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What is lost when a mine is brought to life?

Eastern Edge Gallery recently invited me to participate in Fancy Artist Talks as part of their online 24 hr Art Marathon. I previously participated in the Eastern Edge Gallery summer residency and was a headlining artist for the 2018 HOLD FAST Festival.


I put together a 15-minute video (below) on some of the research and artwork I have been sharing on this website. If you haven't read my previous posts on the proposed Grassy Mountain Coal Project, this video offers a short overview, including video footage and some of the artwork I am working on in response to the history, present, and future of coal mining in the Crowsnest Pass in what is colonially named Alberta.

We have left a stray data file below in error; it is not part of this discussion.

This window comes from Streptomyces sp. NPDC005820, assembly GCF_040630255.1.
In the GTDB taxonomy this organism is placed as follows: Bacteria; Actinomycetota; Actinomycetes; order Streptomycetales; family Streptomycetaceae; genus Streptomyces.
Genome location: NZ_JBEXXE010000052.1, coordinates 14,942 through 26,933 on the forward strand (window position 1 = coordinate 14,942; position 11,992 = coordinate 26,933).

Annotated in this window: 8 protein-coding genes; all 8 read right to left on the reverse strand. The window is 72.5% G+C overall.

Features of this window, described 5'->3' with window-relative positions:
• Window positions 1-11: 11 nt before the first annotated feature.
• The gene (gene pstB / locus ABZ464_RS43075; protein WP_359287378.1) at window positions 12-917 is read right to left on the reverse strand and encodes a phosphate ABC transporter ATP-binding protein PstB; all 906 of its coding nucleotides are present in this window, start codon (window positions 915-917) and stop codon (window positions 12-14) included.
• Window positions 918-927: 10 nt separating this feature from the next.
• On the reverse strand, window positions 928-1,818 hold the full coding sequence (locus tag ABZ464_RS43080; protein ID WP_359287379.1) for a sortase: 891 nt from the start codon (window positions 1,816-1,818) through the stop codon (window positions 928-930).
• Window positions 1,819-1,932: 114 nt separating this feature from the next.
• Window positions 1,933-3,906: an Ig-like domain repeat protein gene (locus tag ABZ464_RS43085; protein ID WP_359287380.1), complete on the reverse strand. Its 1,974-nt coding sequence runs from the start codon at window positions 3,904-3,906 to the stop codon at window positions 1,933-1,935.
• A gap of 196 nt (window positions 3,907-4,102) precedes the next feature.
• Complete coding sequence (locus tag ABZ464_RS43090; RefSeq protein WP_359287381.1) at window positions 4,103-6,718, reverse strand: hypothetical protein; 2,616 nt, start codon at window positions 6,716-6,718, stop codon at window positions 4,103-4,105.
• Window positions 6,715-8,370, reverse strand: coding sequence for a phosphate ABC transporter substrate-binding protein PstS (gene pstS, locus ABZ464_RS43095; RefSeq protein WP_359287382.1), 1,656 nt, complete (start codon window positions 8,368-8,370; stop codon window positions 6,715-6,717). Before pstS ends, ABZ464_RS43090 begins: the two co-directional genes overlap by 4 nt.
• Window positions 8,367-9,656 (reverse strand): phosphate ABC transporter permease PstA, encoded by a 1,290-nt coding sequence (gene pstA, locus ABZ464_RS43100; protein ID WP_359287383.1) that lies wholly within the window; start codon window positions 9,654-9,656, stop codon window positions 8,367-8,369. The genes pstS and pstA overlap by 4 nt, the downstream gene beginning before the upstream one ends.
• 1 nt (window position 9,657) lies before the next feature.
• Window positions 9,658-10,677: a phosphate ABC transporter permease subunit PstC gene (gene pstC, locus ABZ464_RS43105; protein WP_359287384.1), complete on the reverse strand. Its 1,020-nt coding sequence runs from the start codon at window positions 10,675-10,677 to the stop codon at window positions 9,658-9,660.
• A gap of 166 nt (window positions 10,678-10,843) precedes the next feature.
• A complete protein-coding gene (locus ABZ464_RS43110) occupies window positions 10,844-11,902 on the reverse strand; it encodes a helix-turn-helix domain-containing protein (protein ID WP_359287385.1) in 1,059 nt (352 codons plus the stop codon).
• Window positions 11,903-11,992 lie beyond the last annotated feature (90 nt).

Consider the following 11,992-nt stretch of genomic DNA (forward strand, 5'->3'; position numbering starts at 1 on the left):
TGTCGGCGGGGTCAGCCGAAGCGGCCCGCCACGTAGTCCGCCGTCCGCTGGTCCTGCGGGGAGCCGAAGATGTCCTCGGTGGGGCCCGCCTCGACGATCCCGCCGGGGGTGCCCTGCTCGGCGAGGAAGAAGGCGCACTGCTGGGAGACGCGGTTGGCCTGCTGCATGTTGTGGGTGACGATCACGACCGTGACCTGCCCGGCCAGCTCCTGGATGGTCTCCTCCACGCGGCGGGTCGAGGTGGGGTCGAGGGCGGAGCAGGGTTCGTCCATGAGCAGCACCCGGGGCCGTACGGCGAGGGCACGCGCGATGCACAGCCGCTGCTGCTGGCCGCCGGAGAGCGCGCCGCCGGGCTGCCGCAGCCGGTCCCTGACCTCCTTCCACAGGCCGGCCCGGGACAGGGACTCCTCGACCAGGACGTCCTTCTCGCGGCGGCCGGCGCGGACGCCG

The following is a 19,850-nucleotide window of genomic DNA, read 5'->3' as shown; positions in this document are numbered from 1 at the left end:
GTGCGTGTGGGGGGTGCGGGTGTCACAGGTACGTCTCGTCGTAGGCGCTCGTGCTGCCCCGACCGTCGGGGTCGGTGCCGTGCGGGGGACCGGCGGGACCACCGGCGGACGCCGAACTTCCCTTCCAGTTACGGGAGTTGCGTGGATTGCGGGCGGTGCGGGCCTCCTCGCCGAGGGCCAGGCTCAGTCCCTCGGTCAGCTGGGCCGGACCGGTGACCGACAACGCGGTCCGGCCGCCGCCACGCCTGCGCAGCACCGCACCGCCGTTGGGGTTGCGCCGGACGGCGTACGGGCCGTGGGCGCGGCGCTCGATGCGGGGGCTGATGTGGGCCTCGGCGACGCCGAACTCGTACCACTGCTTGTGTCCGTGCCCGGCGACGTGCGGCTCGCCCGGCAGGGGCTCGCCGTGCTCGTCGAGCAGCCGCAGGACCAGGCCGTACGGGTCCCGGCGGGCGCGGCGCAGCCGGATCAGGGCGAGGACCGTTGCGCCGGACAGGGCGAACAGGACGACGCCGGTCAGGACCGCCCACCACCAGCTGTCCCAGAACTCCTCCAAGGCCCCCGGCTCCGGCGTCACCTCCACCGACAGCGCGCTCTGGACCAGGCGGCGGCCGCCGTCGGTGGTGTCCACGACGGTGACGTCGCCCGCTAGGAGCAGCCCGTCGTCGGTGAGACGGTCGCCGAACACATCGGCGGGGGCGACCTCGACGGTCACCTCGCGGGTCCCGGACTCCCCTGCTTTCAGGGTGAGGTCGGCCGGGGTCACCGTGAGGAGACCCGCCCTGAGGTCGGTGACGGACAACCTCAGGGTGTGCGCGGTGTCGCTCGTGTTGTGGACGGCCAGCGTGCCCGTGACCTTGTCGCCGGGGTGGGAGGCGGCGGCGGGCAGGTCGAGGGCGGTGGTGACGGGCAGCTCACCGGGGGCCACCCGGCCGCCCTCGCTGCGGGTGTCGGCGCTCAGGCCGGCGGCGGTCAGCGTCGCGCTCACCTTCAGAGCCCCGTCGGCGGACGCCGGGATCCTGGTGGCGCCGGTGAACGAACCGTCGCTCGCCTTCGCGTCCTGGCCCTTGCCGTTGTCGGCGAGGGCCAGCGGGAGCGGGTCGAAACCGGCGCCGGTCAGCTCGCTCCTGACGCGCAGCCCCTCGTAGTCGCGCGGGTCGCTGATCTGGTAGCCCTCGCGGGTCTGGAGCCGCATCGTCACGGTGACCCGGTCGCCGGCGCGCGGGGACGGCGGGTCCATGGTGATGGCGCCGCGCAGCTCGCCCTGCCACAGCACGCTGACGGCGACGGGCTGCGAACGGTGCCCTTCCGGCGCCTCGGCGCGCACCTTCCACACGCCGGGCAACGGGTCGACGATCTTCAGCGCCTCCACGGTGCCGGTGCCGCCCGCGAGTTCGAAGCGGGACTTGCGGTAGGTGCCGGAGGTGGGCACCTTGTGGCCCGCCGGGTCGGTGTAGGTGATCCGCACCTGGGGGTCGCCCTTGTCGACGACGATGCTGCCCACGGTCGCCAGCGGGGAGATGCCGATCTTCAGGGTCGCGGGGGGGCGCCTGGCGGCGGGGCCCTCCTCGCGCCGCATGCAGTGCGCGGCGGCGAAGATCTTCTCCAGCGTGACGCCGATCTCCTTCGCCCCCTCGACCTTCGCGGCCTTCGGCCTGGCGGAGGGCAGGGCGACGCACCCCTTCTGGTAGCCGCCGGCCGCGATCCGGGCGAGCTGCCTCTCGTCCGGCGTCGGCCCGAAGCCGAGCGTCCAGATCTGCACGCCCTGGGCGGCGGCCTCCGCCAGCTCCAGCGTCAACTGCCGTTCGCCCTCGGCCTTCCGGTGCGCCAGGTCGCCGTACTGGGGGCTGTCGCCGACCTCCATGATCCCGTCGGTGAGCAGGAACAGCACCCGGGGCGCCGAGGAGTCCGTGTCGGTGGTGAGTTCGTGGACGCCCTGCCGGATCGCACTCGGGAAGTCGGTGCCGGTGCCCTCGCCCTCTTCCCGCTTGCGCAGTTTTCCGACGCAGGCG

In addition to the video footage, you will also see a new series of 'invisible' drawings I created using milk. The drawings are of plants known to grow on Grassy Mountain and surrounding areas that will be lost if the proposed open-pit coal mine is approved. The process of revealing the drawings using the flame of a candle was documented and the video will presented alongside the drawings in my upcoming exhibition at University of Lethbridge Art Gallery. I will be sharing more about this series in a future post.


Alana Bartol. Plants of Grassy Mountain, 2020. Milk on paper, (17.78 x 25.4 cm)


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